First published January 1, 2003 - More info
The innate immune response is the first line of defense against bacterial infections in the nonimmune host. One effective antibacterial strategy is phagocytosis, and virulent bacterial strains have evolved antiphagocytic strategies. Searching for new virulence factors in group B streptococcus, Craig Rubens and colleagues isolated the cspA gene from a highly virulent strain. As they report (pages 61–70), cspA encodes a novel protease that is necessary for the cleavage of human fibrinogen. The protein is localized on the bacterial surface and promotes bacterial survival through evasion of opsonophagocytosis, perhaps through binding of a fibrin-like molecule to the bacterial surface. Genes homologous to cspA exist in other Gram-positive bacteria, suggesting that the mechanism by which it promotes bacterial survival might be common.
Acute liver failure results from apoptosis and necrosis, and factors that counteract these processes are potentially useful therapeutic agents. Having previously determined that IGF binding protein-1 (IGFBP-1) is required for liver regeneration, Rebecca Taub and colleagues now show (pages 129–139) that IGFBP-1 functions as a survival factor in a mouse model of acute viral hepatitis. A normally sublethal dose of Fas agonist causes massive hepatocyte apoptosis associated with elevated levels of MMP-9 and TGF-β1 in mice lacking IGFBP-1. Pretreatment with IGFBP-1 suppressed MMP-9 and TGF-β1 expression, reduced the level of apoptosis, and also reduced the associated morbidity and hepatic defects. Similar effects were seen in a model of acute toxic damage, suggesting that IGFBP-1 is a general liver survival factor.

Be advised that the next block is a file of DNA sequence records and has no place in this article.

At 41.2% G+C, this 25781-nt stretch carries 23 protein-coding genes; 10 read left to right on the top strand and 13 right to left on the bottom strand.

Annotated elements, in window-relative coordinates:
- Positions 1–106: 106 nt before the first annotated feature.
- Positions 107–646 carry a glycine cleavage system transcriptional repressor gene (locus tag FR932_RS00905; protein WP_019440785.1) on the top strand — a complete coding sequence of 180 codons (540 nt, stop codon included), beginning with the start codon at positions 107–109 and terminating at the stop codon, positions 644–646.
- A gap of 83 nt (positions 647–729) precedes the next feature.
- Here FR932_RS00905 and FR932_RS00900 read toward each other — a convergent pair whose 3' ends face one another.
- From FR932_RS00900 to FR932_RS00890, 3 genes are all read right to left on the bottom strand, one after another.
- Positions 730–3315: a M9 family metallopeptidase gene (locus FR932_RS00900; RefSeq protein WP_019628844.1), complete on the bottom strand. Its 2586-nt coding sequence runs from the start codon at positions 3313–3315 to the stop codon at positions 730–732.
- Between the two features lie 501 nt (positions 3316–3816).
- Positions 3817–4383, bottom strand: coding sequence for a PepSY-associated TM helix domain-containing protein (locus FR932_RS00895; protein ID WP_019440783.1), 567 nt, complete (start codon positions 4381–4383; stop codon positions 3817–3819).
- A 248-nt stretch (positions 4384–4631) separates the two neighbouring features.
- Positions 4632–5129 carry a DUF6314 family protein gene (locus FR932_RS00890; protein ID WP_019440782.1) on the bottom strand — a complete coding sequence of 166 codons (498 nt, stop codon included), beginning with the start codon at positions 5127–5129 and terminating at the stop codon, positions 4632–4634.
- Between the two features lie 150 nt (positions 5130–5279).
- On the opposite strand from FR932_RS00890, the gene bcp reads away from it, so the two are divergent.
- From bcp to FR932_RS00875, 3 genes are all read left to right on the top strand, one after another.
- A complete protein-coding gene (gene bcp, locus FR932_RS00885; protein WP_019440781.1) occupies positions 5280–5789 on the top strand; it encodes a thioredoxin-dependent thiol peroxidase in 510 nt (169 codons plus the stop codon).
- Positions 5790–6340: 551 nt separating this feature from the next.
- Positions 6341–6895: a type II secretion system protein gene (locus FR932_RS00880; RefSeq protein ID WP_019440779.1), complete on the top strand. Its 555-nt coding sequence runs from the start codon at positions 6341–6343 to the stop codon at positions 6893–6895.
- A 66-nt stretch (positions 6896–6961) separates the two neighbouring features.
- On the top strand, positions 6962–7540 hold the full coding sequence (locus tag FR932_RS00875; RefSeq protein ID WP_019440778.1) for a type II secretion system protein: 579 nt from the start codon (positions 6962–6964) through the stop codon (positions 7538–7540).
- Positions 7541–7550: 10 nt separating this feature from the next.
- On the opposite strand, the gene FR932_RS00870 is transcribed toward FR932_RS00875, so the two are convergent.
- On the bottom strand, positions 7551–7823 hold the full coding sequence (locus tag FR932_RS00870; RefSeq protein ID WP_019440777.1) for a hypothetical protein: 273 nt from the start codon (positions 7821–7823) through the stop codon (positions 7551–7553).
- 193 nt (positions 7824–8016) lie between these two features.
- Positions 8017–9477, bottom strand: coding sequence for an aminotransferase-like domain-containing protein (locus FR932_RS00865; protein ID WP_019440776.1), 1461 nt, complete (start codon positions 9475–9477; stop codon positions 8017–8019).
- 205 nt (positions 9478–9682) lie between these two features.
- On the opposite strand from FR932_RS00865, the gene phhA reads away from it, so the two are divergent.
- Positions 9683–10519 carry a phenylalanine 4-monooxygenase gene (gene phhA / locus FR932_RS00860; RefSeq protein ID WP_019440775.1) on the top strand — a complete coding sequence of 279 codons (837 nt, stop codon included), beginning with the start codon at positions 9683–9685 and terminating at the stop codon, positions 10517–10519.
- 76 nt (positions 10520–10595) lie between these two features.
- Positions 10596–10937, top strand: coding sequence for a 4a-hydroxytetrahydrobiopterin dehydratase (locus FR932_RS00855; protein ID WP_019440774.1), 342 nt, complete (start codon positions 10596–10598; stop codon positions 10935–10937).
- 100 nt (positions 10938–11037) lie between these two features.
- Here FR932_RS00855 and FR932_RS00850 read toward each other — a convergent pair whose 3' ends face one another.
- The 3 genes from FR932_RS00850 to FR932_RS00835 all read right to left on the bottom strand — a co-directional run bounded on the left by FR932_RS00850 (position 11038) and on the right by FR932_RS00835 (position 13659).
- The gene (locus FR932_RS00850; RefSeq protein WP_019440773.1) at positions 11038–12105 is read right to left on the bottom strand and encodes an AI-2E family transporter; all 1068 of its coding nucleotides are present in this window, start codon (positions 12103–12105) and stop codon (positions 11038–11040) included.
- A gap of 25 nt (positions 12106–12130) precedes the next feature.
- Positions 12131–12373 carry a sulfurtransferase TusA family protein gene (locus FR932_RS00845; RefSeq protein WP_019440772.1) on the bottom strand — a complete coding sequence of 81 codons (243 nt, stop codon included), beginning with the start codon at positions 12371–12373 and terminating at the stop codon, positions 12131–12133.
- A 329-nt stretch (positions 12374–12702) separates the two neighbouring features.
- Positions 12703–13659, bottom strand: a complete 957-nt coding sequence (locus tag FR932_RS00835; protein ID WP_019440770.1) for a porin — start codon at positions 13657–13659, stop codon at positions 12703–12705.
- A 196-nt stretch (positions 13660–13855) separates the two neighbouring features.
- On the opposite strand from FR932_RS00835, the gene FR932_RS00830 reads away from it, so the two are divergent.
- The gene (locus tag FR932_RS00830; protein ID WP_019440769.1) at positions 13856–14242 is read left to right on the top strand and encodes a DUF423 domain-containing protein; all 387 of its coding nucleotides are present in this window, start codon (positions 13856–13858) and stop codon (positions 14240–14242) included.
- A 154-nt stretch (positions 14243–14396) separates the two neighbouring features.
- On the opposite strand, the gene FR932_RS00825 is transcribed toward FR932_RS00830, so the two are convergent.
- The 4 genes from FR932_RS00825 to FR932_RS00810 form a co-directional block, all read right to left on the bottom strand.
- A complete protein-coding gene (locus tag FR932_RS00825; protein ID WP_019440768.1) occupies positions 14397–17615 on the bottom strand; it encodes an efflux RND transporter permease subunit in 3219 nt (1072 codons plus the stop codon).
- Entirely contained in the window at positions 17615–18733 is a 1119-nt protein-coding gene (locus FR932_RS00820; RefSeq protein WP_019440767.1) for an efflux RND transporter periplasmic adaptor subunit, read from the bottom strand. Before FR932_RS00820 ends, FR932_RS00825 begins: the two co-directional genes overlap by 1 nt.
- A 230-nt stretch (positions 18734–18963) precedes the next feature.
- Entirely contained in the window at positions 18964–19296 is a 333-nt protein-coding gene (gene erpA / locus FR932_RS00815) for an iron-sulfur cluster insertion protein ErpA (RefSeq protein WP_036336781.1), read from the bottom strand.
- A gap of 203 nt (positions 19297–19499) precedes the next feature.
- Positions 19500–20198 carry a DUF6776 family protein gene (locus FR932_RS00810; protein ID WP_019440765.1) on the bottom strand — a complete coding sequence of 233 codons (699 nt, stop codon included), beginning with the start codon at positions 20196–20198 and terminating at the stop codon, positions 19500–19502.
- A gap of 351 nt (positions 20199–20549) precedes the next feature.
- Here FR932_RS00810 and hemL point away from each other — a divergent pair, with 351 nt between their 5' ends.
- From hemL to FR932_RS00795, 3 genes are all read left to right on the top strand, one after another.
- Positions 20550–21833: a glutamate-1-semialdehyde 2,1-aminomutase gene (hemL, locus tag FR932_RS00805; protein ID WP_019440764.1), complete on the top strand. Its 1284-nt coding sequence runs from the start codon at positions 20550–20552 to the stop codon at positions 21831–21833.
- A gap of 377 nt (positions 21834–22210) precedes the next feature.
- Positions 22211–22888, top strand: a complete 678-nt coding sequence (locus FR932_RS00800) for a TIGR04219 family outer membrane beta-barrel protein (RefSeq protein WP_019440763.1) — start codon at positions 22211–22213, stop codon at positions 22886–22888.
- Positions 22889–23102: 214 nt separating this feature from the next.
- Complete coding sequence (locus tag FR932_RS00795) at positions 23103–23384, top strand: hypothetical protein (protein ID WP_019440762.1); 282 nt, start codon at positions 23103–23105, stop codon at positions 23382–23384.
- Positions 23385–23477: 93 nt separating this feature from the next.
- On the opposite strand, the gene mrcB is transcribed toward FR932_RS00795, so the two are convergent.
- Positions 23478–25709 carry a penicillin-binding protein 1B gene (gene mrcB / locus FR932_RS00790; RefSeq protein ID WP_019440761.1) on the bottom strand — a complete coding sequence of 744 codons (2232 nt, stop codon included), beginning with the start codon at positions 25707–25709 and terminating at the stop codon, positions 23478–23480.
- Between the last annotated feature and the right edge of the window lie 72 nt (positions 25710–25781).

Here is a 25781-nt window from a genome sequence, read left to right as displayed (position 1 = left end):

The AMP-activated protein kinase (AMPK) has been proposed as a fuel sensor that mediates the cellular response to nutritional variation. Of several existing AMPK isoforms, AMPKα2 is thought to be physiologically active in skeletal muscle. Benoit Viollet and colleagues have generated mice lacking AMPKα2. As they report (pages 91–98), the mutants are normal with respect to body composition and food intake, but exhibit reduced glucose tolerance. The latter is associated with reduced insulin release and decreased insulin sensitivity of peripheral tissues. However, the metabolic function of mutant isolated skeletal muscle and pancreatic islets is normal, suggesting that the origin of the glucose intolerance is located elsewhere. The authors speculate that AMPKα2 exerts its function as a fuel sensor by modulating the activity of the sympathetic nervous system.
The tyrosine phosphatase SHP-1 functions as a negative regulator of several signal transduction pathways, including those downstream of the T cell and IL-4 receptors. As both of these pathways are thought to be critical for successful Th2 cell development, Toshinori Nakayama and colleagues examined the role of SHP-1 in general Th1 and Th2 cell development, and in Th2-dependent allergic responses. As reported on pages 109–119, they found that heterozygous motheaten mutants, which lack one copy of SHP-1, exhibited elevated levels of Th2 differentiation and Th2-specific cytokine production upon stimulation when compared with wild-type mice. Motheaten heterozygous mice also showed increased allergic responses in an allergic airway inflammation model, suggesting that SHP-1 may function as a negative regulator in the development of allergic responses such as asthma.
Basal and squamous cell carcinomas, collectively referred to as nonmelanoma skin cancers, are two of the most common malignancies diagnosed in humans. Manuel Guzmán and colleagues have previously shown that cannabinoids can induce the regression of murine gliomas in vivo through activation of the widely expressed CB cannabinoid receptors. On pages 43–50, these authors now demonstrate that CB1, and a second cannabinoid receptor CB2, are expressed in both normal skin and nonmelanoma skin tumors of mice and humans. Administration of CB agonists significantly inhibited skin tumor growth in mice. Two underlying mechanisms seem to be responsible: cannabinoid-treated tumors showed an increase in the number of apoptotic cells, and a decrease in the expression of pro-angiogenic factors such as VEGF and angiopoietin 2. While this suggests that cannabinoids may be utilized in the treatment of skin tumors, further studies will need to investigate their utility as topical therapeutics.